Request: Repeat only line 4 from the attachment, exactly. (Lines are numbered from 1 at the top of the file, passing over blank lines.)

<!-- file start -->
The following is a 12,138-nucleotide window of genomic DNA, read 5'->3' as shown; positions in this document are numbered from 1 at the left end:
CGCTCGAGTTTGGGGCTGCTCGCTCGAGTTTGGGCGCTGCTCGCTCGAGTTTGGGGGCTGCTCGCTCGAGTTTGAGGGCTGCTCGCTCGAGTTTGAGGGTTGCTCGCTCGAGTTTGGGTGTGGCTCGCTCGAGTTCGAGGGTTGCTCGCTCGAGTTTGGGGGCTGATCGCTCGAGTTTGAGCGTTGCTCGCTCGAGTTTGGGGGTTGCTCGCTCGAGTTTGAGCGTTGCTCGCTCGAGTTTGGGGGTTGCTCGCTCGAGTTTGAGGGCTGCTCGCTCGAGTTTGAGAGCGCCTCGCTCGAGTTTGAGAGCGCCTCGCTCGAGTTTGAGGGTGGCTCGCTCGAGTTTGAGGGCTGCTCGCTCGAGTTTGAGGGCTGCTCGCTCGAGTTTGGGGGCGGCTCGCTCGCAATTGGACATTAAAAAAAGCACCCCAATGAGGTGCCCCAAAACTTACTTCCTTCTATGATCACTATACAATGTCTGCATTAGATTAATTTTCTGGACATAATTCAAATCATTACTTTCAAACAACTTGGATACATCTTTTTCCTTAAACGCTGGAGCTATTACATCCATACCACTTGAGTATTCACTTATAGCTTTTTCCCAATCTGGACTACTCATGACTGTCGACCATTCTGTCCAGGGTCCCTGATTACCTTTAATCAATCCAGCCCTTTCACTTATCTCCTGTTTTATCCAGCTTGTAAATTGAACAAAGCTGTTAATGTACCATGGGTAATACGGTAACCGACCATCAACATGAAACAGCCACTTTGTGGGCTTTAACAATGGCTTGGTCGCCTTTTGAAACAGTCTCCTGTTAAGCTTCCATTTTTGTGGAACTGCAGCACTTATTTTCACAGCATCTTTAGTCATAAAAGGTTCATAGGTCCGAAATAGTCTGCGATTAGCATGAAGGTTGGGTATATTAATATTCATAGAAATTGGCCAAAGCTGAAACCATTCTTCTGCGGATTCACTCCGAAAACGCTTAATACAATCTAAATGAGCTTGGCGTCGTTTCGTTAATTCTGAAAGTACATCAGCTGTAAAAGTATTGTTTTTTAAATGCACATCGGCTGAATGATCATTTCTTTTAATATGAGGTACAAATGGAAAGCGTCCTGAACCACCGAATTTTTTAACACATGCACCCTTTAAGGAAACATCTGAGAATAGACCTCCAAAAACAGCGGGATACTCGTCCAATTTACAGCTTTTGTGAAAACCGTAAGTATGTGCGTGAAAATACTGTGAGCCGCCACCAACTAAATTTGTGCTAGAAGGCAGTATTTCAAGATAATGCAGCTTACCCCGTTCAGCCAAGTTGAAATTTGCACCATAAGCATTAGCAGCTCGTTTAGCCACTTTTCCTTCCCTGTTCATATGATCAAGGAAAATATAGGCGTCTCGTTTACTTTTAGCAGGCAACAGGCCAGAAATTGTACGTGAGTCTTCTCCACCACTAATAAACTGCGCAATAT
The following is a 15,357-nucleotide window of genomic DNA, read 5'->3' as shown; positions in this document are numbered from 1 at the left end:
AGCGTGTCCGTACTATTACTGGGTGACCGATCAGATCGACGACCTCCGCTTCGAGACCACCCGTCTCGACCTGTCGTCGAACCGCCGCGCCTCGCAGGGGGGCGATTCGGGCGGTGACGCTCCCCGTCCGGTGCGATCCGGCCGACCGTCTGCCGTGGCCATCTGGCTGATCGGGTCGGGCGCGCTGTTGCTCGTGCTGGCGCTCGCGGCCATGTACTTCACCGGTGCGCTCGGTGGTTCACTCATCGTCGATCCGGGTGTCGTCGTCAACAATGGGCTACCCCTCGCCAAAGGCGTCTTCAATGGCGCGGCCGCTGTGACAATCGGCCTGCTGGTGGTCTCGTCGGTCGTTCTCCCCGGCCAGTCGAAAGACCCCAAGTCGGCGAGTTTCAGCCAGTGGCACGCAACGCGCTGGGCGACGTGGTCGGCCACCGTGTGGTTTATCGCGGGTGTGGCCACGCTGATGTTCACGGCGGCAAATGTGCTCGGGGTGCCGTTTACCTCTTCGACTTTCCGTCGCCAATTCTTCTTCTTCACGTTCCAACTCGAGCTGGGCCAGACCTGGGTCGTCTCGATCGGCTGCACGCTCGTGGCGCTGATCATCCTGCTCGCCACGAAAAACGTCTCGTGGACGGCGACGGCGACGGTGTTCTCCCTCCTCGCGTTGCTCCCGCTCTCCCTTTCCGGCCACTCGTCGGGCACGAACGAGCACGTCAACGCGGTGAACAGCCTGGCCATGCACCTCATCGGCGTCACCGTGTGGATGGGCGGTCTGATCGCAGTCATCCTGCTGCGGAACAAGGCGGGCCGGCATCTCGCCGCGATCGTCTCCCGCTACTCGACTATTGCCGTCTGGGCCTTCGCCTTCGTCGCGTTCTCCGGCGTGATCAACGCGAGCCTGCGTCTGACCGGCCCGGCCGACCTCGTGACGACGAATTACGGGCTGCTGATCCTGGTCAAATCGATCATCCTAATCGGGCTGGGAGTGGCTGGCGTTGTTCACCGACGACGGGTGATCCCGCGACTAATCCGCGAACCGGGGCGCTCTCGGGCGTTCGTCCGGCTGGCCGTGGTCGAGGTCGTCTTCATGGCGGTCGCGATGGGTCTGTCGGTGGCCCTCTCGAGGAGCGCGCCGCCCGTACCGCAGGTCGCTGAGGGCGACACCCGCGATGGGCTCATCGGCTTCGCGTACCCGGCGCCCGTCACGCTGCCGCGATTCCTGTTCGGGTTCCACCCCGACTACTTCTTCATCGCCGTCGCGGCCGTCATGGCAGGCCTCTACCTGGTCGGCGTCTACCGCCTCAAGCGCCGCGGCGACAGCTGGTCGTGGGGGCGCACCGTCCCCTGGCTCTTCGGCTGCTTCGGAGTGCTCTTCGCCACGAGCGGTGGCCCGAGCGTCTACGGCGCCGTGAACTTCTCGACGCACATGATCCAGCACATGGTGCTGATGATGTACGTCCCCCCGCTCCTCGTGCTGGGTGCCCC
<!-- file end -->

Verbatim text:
AGCGTGTCCGTACTATTACTGGGTGACCGATCAGATCGACGACCTCCGCTTCGAGACCACCCGTCTCGACCTGTCGTCGAACCGCCGCGCCTCGCAGGGGGGCGATTCGGGCGGTGACGCTCCCCGTCCGGTGCGATCCGGCCGACCGTCTGCCGTGGCCATCTGGCTGATCGGGTCGGGCGCGCTGTTGCTCGTGCTGGCGCTCGCGGCCATGTACTTCACCGGTGCGCTCGGTGGTTCACTCATCGTCGATCCGGGTGTCGTCGTCAACAATGGGCTACCCCTCGCCAAAGGCGTCTTCAATGGCGCGGCCGCTGTGACAATCGGCCTGCTGGTGGTCTCGTCGGTCGTTCTCCCCGGCCAGTCGAAAGACCCCAAGTCGGCGAGTTTCAGCCAGTGGCACGCAACGCGCTGGGCGACGTGGTCGGCCACCGTGTGGTTTATCGCGGGTGTGGCCACGCTGATGTTCACGGCGGCAAATGTGCTCGGGGTGCCGTTTACCTCTTCGACTTTCCGTCGCCAATTCTTCTTCTTCACGTTCCAACTCGAGCTGGGCCAGACCTGGGTCGTCTCGATCGGCTGCACGCTCGTGGCGCTGATCATCCTGCTCGCCACGAAAAACGTCTCGTGGACGGCGACGGCGACGGTGTTCTCCCTCCTCGCGTTGCTCCCGCTCTCCCTTTCCGGCCACTCGTCGGGCACGAACGAGCACGTCAACGCGGTGAACAGCCTGGCCATGCACCTCATCGGCGTCACCGTGTGGATGGGCGGTCTGATCGCAGTCATCCTGCTGCGGAACAAGGCGGGCCGGCATCTCGCCGCGATCGTCTCCCGCTACTCGACTATTGCCGTCTGGGCCTTCGCCTTCGTCGCGTTCTCCGGCGTGATCAACGCGAGCCTGCGTCTGACCGGCCCGGCCGACCTCGTGACGACGAATTACGGGCTGCTGATCCTGGTCAAATCGATCATCCTAATCGGGCTGGGAGTGGCTGGCGTTGTTCACCGACGACGGGTGATCCCGCGACTAATCCGCGAACCGGGGCGCTCTCGGGCGTTCGTCCGGCTGGCCGTGGTCGAGGTCGTCTTCATGGCGGTCGCGATGGGTCTGTCGGTGGCCCTCTCGAGGAGCGCGCCGCCCGTACCGCAGGTCGCTGAGGGCGACACCCGCGATGGGCTCATCGGCTTCGCGTACCCGGCGCCCGTCACGCTGCCGCGATTCCTGTTCGGGTTCCACCCCGACTACTTCTTCATCGCCGTCGCGGCCGTCATGGCAGGCCTCTACCTGGTCGGCGTCTACCGCCTCAAGCGCCGCGGCGACAGCTGGTCGTGGGGGCGCACCGTCCCCTGGCTCTTCGGCTGCTTCGGAGTGCTCTTCGCCACGAGCGGTGGCCCGAGCGTCTACGGCGCCGTGAACTTCTCGACGCACATGATCCAGCACATGGTGCTGATGATGTACGTCCCCCCGCTCCTCGTGCTGGGTGCCCC